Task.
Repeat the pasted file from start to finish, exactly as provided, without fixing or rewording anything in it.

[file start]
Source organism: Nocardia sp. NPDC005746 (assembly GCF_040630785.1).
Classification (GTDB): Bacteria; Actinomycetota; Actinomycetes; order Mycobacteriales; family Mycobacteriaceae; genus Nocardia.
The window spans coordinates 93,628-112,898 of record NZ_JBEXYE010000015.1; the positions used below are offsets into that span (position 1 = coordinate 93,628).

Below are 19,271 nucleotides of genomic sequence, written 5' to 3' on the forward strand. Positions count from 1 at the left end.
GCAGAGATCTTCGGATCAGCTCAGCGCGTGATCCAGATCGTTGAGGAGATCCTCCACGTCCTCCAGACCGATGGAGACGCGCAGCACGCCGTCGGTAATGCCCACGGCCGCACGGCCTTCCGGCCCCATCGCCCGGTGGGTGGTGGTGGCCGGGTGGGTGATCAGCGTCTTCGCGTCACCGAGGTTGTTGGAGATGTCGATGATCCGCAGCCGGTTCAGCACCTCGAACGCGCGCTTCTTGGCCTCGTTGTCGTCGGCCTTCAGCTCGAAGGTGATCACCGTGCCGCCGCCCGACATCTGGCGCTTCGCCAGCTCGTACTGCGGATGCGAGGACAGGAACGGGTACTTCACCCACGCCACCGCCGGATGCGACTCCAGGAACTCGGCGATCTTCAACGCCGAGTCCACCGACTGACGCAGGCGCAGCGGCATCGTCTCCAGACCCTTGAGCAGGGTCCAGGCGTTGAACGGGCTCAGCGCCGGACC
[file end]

Source organism: Nocardia sp. NPDC005746 (assembly GCF_040630785.1).
Classification (GTDB): Bacteria; Actinomycetota; Actinomycetes; order Mycobacteriales; family Mycobacteriaceae; genus Nocardia.
The window spans coordinates 93,628-112,898 of record NZ_JBEXYE010000015.1; the positions used below are offsets into that span (position 1 = coordinate 93,628).

Below are 19,271 nucleotides of genomic sequence, written 5' to 3' on the forward strand. Positions count from 1 at the left end.
GCAGAGATCTTCGGATCAGCTCAGCGCGTGATCCAGATCGTTGAGGAGATCCTCCACGTCCTCCAGACCGATGGAGACGCGCAGCACGCCGTCGGTAATGCCCACGGCCGCACGGCCTTCCGGCCCCATCGCCCGGTGGGTGGTGGTGGCCGGGTGGGTGATCAGCGTCTTCGCGTCACCGAGGTTGTTGGAGATGTCGATGATCCGCAGCCGGTTCAGCACCTCGAACGCGCGCTTCTTGGCCTCGTTGTCGTCGGCCTTCAGCTCGAAGGTGATCACCGTGCCGCCGCCCGACATCTGGCGCTTCGCCAGCTCGTACTGCGGATGCGAGGACAGGAACGGGTACTTCACCCACGCCACCGCCGGATGCGACTCCAGGAACTCGGCGATCTTCAACGCCGAGTCCACCGACTGACGCAGGCGCAGCGGCATCGTCTCCAGACCCTTGAGCAGGGTCCAGGCGTTGAACGGGCTCAGCGCCGGACC